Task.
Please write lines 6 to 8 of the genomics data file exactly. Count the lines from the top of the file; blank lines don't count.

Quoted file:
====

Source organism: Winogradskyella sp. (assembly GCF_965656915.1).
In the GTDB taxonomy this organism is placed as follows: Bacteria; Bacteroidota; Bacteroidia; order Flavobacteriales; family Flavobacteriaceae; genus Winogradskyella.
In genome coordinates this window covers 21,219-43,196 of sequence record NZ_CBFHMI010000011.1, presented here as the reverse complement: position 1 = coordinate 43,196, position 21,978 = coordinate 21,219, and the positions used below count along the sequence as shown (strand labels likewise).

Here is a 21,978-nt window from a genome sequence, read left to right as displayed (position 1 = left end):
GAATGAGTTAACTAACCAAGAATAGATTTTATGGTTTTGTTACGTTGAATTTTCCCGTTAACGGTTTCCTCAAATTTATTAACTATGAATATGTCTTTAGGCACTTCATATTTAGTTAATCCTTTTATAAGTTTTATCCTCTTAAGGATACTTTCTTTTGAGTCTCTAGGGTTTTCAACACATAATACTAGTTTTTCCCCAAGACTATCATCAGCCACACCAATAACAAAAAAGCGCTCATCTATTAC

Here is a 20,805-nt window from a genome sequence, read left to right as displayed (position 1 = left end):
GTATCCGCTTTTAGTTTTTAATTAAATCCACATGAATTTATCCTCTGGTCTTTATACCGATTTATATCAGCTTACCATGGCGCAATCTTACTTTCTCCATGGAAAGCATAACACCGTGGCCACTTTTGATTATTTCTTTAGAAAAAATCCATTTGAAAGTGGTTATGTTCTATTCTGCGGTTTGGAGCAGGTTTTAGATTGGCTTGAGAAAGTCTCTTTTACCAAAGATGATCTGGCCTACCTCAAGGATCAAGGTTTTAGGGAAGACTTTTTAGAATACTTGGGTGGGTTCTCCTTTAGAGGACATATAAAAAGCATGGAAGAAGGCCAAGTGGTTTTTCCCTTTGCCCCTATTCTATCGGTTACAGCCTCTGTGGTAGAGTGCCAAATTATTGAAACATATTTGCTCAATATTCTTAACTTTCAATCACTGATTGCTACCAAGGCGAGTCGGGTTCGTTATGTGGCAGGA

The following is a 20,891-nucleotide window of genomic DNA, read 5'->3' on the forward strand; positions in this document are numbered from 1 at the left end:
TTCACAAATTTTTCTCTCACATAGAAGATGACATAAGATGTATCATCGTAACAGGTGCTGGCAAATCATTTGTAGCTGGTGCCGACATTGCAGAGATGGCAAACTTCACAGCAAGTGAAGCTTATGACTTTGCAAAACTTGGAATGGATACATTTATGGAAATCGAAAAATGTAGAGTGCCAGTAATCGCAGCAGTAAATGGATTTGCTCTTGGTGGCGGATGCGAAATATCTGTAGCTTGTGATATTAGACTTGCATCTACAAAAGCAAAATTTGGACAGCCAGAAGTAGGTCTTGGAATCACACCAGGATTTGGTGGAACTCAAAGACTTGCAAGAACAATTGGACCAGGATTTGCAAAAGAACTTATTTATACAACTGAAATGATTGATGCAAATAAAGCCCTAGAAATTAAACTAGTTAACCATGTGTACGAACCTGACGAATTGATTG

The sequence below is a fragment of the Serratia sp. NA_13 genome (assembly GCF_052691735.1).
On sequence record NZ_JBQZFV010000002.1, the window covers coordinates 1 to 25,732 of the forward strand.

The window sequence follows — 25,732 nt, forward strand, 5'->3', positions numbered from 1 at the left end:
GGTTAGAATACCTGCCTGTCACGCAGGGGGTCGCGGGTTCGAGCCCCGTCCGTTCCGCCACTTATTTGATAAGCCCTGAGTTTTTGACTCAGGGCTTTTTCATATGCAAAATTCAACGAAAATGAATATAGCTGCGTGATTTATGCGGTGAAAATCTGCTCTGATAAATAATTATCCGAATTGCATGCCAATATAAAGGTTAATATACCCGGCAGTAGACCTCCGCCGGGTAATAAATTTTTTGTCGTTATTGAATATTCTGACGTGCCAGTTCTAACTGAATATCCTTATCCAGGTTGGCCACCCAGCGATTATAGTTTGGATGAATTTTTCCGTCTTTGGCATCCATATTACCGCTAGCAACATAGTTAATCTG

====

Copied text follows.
Here is a 20,805-nt window from a genome sequence, read left to right as displayed (position 1 = left end):
GTATCCGCTTTTAGTTTTTAATTAAATCCACATGAATTTATCCTCTGGTCTTTATACCGATTTATATCAGCTTACCATGGCGCAATCTTACTTTCTCCATGGAAAGCATAACACCGTGGCCACTTTTGATTATTTCTTTAGAAAAAATCCATTTGAAAGTGGTTATGTTCTATTCTGCGGTTTGGAGCAGGTTTTAGATTGGCTTGAGAAAGTCTCTTTTACCAAAGATGATCTGGCCTACCTCAAGGATCAAGGTTTTAGGGAAGACTTTTTAGAATACTTGGGTGGGTTCTCCTTTAGAGGACATATAAAAAGCATGGAAGAAGGCCAAGTGGTTTTTCCCTTTGCCCCTATTCTATCGGTTACAGCCTCTGTGGTAGAGTGCCAAATTATTGAAACATATTTGCTCAATATTCTTAACTTTCAATCACTGATTGCTACCAAGGCGAGTCGGGTTCGTTATGTGGCAGGA

The following is a 20,891-nucleotide window of genomic DNA, read 5'->3' on the forward strand; positions in this document are numbered from 1 at the left end: